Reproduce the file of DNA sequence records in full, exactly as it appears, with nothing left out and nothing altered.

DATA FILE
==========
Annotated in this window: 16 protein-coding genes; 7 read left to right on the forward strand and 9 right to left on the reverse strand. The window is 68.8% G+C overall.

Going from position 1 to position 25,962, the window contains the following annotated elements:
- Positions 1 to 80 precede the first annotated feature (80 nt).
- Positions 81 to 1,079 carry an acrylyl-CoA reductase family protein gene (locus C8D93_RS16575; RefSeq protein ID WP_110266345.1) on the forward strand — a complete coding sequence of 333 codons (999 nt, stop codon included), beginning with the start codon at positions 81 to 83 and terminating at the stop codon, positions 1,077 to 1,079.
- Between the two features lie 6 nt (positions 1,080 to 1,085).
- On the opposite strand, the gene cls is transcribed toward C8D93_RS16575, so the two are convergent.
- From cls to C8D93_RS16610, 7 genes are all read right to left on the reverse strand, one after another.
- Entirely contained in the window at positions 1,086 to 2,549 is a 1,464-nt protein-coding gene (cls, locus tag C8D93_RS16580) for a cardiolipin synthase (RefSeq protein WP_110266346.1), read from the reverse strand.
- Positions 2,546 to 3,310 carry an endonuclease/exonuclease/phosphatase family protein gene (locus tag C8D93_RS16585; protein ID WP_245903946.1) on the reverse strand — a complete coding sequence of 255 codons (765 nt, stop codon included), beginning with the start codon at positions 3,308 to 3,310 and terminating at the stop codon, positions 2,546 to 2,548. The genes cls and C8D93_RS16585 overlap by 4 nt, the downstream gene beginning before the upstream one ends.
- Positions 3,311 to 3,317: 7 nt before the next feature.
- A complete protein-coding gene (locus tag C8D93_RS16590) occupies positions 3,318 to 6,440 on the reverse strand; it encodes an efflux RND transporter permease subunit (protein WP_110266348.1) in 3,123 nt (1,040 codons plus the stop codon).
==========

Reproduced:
Annotated in this window: 16 protein-coding genes; 7 read left to right on the forward strand and 9 right to left on the reverse strand. The window is 68.8% G+C overall.

Going from position 1 to position 25,962, the window contains the following annotated elements:
- Positions 1 to 80 precede the first annotated feature (80 nt).
- Positions 81 to 1,079 carry an acrylyl-CoA reductase family protein gene (locus C8D93_RS16575; RefSeq protein ID WP_110266345.1) on the forward strand — a complete coding sequence of 333 codons (999 nt, stop codon included), beginning with the start codon at positions 81 to 83 and terminating at the stop codon, positions 1,077 to 1,079.
- Between the two features lie 6 nt (positions 1,080 to 1,085).
- On the opposite strand, the gene cls is transcribed toward C8D93_RS16575, so the two are convergent.
- From cls to C8D93_RS16610, 7 genes are all read right to left on the reverse strand, one after another.
- Entirely contained in the window at positions 1,086 to 2,549 is a 1,464-nt protein-coding gene (cls, locus tag C8D93_RS16580) for a cardiolipin synthase (RefSeq protein WP_110266346.1), read from the reverse strand.
- Positions 2,546 to 3,310 carry an endonuclease/exonuclease/phosphatase family protein gene (locus tag C8D93_RS16585; protein ID WP_245903946.1) on the reverse strand — a complete coding sequence of 255 codons (765 nt, stop codon included), beginning with the start codon at positions 3,308 to 3,310 and terminating at the stop codon, positions 2,546 to 2,548. The genes cls and C8D93_RS16585 overlap by 4 nt, the downstream gene beginning before the upstream one ends.
- Positions 3,311 to 3,317: 7 nt before the next feature.
- A complete protein-coding gene (locus tag C8D93_RS16590) occupies positions 3,318 to 6,440 on the reverse strand; it encodes an efflux RND transporter permease subunit (protein WP_110266348.1) in 3,123 nt (1,040 codons plus the stop codon).